At the second stage, enumeration areas (EAs) were selected within sampled PSUs, and at the third stage, housing units were selected within sampled EAs. Generally, all households in sampled housing units were enumerated, except for few cases when the number of households in a housing unit exceeds three. In which case, a sample of three households in a sampled housing unit was selected at random with equal probability.
An EA is defined as an area with discernable boundaries within barangays, consisting of about 150 contiguous households. These EAs were identified during the 2000 CPH. A housing unit is a structurally separate and independent place of abode which, by the way it has been constructed, converted, or arranged, is intended for habitation by a household
The 2003 Master Sample consist of a sample of 2,835 PSUs of which 330 were certainty PSUs and 2,505 were non certainty PSUs. The number of households for the 2000 CPH was used as measure of size. The entire MS was divided into four sub-samples or independent replicates, such as a quarter sample contains one fourth of the PSUs found in one replicate; a half-sample contains one-half of the PSUs in two replicates. Thus, the survey covers a nationwide sample of about 51,000 households deemed sufficient to measure the levels of employment and unemployment at the national and regional levels.
Strategy for non-response
Replacement of sample households within the sample housing units is allowed only if the listed sample households had moved out of the housing unit. Replacement should be the household currently residing in the sample housing unit previously occupied by the original sample.
A total of 56,414 households were selected for the January 2008 LFS. Of this total, 44,410 were considered eligible households where 94.9 percent or 42,161 households were successfully interviewed. Among the regions, Ilocos Region had the highest response rate of 96.7 percent. The Autonomous Region in Muslim Mindanao (ARMM) registered the lowest response rate of 89.8 percent.
Calculation of Basic Weights:
Following a standard approach, the weights to be used in analyzing surveys based on the 2003 MS are developed in three stages.
- First, base weights are computed to compensate for the unequal selection probabilities in the sample design.
- Second, the base weights are adjusted to compensate for unit non-response.
- Third , the non-response adjusted weights are further adjusted to make some weighted sample distributions to conform to some known population totals.
Final Survey Weight
- The final survey weight assigned to each responding unit is computed as the product of the base weight, the non-response adjustment, and the population weighting adjustment. The final weights should be used in all analyses to produce valid estimates of population parameters.
- More detailed explanation on the estimation procedure is provided in the Technical Documents.
Dates of Data Collection
Data Collection Mode
The Regional Directors/Officer-In-Charge (RDs/OICs), Provincial Statistics Officers (PSOs), Regional and Provincial Staff were allotted a number of days to supervise the enumeration.
1) The RD/OIC coordinates with the PSOs and provides the general supervision to the staff of the provincial offices under the jurisdiction on all administrative matters and field operations relative to the survey.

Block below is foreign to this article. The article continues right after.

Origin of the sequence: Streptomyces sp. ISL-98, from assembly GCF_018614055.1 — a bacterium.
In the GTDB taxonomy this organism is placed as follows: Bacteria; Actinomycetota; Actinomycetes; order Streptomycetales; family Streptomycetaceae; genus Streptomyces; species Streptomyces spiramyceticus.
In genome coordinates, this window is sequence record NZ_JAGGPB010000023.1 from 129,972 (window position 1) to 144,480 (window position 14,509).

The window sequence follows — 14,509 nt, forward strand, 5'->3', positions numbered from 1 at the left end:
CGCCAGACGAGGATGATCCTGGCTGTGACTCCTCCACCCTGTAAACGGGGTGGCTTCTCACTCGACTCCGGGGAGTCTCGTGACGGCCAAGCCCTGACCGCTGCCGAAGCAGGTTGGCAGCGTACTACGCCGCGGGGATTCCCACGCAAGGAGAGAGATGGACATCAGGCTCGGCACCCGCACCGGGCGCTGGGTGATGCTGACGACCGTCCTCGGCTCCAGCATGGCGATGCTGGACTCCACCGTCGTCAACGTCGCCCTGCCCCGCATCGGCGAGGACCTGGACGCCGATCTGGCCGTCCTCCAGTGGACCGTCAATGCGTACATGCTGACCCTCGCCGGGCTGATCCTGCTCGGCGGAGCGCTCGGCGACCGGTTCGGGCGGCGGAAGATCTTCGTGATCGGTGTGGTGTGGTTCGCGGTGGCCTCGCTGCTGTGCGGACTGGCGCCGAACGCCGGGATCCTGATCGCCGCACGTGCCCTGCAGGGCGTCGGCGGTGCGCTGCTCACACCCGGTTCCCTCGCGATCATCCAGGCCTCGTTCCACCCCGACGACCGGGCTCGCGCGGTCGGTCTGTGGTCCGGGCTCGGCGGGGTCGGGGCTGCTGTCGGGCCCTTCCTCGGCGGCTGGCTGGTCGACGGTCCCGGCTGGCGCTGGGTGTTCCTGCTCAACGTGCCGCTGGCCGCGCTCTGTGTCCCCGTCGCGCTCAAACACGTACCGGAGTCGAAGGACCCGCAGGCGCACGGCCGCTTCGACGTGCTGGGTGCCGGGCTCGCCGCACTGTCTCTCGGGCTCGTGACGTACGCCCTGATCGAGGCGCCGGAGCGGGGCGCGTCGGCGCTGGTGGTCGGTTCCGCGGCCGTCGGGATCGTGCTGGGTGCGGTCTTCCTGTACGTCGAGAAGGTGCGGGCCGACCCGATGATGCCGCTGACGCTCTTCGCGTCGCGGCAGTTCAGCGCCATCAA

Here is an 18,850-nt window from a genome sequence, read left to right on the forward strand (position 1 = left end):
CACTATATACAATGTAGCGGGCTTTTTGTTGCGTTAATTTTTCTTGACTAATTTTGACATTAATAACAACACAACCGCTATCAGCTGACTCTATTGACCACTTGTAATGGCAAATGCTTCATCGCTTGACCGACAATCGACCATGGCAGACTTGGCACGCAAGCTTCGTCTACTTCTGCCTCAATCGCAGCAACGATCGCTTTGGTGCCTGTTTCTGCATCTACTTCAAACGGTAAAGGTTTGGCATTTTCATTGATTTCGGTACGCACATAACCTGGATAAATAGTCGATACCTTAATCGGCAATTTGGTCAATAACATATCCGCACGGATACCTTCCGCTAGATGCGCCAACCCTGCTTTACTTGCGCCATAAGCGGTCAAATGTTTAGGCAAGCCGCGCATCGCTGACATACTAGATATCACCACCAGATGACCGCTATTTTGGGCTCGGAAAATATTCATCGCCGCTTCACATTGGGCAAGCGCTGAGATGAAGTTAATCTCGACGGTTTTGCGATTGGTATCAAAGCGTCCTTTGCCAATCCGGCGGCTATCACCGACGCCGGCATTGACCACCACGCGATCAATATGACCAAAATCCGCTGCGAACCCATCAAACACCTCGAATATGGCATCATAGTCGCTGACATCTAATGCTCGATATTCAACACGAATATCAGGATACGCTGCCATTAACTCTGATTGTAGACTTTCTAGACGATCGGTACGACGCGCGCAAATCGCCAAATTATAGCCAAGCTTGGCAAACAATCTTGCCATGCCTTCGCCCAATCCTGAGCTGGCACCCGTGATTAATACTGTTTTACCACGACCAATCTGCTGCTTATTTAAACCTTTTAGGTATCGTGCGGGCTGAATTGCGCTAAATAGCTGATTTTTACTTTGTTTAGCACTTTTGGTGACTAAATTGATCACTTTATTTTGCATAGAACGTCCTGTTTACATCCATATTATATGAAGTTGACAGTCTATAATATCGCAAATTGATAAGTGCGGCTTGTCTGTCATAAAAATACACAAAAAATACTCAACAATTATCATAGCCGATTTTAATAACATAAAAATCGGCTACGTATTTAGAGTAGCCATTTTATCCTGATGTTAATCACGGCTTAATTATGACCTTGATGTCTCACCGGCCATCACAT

2) The PSO supervises the activities of the personnel to ensure that the data collection is finished according to the timetable set.
3) The Regional and Provincial Statistician supervise in the field and ensure that all items in the questionnaire were asked, and review and edit questionnaires while still in their area of assignment and ensure that all sample households have corresponding questionnaire.
Central Office Statisticians were assigned to provinces to supervise and monitor the conduct of the survey.
Data Collection Notes
There were three levels of training:
The first level involves the training of task force members conducted at the Central Office participated by selected central office personnel, selected regional or provincial staff.
The second level training was held at the Regional Offices participated by the Provincial Statistical Officers, Regional Statisticians, and Provincial Statisticians. Regional or provincial staff who attended the Task Force Training will act as trainers during the second level training.
The third level training was held at the Provincial Offices participated by the District Statistics Officers, Statistical coordination Officers and hired Statistical Researchers. The provincial staff who attended the second level training will act as trainers in this level of training.
The enumeration period started start on the second week up to the end of the survey month including Saturdays. The total mandays given to each enumerator to complete his/her workload will depend on the assigned sample areas but must not go beyond 21 days. All households from the sample barangays/EAs had been administered with the LFS questionnaire (ISH Form 2) with an output of six to eight households per day. A courtesy call to the head of the Barangay were done to inform that there is an on-going survey in their area. A detailed instructions on how to deal with problems encountered during enumeration is included as Technical Documents.
National Statistics Office
ISH FORM 2 (LFS questionnaire) is a four-page, forty four-column questionnaire that is being used in the quarterly rounds of the Labor Force Survey nationwide. This questionnaire gathers data on the demographic and economic characteristics of the population.